Let us be on mission, sent, praying and searching for souls who are thirsting for the Love of God found in the Eucharist.
Consecrated children of Mary share in her continued mission of the church to bring the lost to the sanctifying mercy of her Son, Jesus.
Recalling your consecration promise offer the prayer to Our Lady of the Blessed Sacrament:
Our Lady of the Blessed Sacrament
Blessed are you, Mary exalted daughter of Sion!
You are highly favoured and full of grace, for the spirit of God descended upon you.
We magnify the Lord and rejoice with you for the gift of the Word made flesh, bread of life and cup of joy.
Our Lady of the Blessed Sacrament, our model of prayer in the cenacle, pray for us that we may become what we receive, the body of Christ your son. Amen.
By: Ivonne J. Hernandez
In today’s Gospel, the twelve return from their mission exhausted, having had barely a chance to eat. Jesus tells them, “Come away by yourselves to a deserted place and rest a while” (Mk 6:32). They got in the boat and went with Jesus. When they arrived, rather than finding peace and solitude, they found a large crowd of at least five thousand men. Not only did the Apostles not find a quiet deserted place, but when they point out to Jesus that the crowd needs food, He tells them, “Give them some food yourselves” (Mk 6:37). Why would Jesus do that? Why would He invite them to rest only to make them work and feed five thousand men instead?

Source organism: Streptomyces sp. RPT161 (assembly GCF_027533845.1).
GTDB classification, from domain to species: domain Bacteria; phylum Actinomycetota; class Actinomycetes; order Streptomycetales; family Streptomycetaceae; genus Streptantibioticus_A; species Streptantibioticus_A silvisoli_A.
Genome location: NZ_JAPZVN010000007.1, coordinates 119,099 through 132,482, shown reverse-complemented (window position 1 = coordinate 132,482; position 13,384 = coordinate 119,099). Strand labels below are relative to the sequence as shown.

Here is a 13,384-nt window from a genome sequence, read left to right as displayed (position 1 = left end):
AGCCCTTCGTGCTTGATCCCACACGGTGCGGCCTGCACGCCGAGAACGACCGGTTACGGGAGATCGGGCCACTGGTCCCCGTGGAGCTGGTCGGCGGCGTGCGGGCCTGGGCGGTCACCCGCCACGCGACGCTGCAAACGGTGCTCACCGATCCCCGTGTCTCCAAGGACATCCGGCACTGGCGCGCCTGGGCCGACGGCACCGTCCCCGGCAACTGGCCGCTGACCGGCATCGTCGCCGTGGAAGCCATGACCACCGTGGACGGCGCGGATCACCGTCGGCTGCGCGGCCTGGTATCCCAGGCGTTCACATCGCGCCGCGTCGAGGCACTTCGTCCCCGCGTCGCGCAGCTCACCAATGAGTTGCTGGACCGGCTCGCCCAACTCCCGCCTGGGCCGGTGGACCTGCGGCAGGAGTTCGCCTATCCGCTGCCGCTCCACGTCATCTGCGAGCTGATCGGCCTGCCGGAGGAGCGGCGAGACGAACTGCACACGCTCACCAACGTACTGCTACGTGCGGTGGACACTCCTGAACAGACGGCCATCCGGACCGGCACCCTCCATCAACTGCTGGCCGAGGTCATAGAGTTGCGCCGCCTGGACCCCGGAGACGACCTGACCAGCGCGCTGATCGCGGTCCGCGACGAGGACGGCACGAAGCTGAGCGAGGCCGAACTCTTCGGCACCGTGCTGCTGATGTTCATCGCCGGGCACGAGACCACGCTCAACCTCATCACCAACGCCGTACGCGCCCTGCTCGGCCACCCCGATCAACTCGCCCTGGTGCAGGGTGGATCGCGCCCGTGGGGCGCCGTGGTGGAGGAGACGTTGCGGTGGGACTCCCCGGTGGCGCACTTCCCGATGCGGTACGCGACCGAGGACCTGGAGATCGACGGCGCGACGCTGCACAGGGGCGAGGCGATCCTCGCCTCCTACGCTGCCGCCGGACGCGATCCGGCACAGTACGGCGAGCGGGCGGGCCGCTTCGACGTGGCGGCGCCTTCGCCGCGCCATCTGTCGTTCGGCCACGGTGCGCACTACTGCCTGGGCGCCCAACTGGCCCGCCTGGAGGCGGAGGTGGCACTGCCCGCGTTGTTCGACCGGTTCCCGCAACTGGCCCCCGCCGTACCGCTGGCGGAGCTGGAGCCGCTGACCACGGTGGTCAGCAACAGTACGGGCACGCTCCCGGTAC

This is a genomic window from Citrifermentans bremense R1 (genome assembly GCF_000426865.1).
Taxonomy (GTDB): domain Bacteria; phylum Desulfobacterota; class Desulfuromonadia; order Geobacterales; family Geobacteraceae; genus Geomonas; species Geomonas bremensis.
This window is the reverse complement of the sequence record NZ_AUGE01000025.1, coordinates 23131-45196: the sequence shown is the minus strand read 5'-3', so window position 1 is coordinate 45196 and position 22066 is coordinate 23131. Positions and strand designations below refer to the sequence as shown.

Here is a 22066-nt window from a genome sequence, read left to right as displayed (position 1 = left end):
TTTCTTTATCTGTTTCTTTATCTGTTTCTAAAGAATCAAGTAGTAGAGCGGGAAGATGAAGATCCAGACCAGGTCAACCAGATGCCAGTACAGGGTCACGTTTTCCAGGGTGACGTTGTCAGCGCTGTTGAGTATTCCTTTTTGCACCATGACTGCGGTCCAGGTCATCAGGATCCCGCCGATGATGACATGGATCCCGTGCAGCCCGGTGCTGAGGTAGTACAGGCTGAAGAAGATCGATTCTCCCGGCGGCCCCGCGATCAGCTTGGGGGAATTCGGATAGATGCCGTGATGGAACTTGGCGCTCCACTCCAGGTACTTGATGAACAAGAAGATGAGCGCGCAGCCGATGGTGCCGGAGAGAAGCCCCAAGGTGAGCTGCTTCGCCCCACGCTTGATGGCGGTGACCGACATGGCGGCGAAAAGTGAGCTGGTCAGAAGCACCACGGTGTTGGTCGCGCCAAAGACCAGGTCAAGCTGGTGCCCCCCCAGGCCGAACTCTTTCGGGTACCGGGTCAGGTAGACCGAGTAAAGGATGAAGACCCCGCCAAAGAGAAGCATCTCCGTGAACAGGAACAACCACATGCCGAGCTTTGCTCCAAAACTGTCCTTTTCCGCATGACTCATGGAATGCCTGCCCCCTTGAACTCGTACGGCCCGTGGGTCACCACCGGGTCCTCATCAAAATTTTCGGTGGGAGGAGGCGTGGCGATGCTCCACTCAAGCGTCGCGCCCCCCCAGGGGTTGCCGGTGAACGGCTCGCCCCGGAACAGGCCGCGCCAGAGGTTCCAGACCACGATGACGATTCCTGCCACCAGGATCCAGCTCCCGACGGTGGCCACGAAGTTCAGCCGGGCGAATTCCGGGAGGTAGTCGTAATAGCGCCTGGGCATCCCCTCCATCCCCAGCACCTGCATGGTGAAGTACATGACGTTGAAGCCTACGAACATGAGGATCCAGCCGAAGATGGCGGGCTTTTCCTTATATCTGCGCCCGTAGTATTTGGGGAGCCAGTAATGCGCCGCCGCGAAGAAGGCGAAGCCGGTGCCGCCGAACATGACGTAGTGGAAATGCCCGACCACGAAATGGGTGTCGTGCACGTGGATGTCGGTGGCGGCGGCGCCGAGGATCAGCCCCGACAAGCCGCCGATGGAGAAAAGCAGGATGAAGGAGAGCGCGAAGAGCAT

It is not in God’s nature to deceive men, so there must be something else in this apparent discrepancy. I go over the passage again and read, “So they went off in the boat by themselves to a deserted place.” They got in the boat WITH JESUS. Jesus was with them in the journey. The boat itself was the place of rest, not just the means to a destination. The moment they acted in accordance to God’s Will and entered the boat, they found their rest. “Besides restful water He leads me, He refreshes my soul… my cup overflows” (Ps 23). Their cups were full. They had now enough to give to five thousand men.
“Rest a while.” We need to listen for those words. When we are tired and weary we need to listen and remember that it is in the arms of our loving Father that we can rest. It is there where we can fill the needs of a lifetime in what seems like a little while. In the infinite fountain of His love, even a quick glance will make our cups overflow. “Come to me, all you who labor and are burdened, and I will give you rest” (Mt 11:28)
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We are Ivonne J. Hernandez, Rick Hernandez and Laura Worhacz, Lay Associates of the Congregation of the Blessed Sacrament, and brothers and sisters in Christ.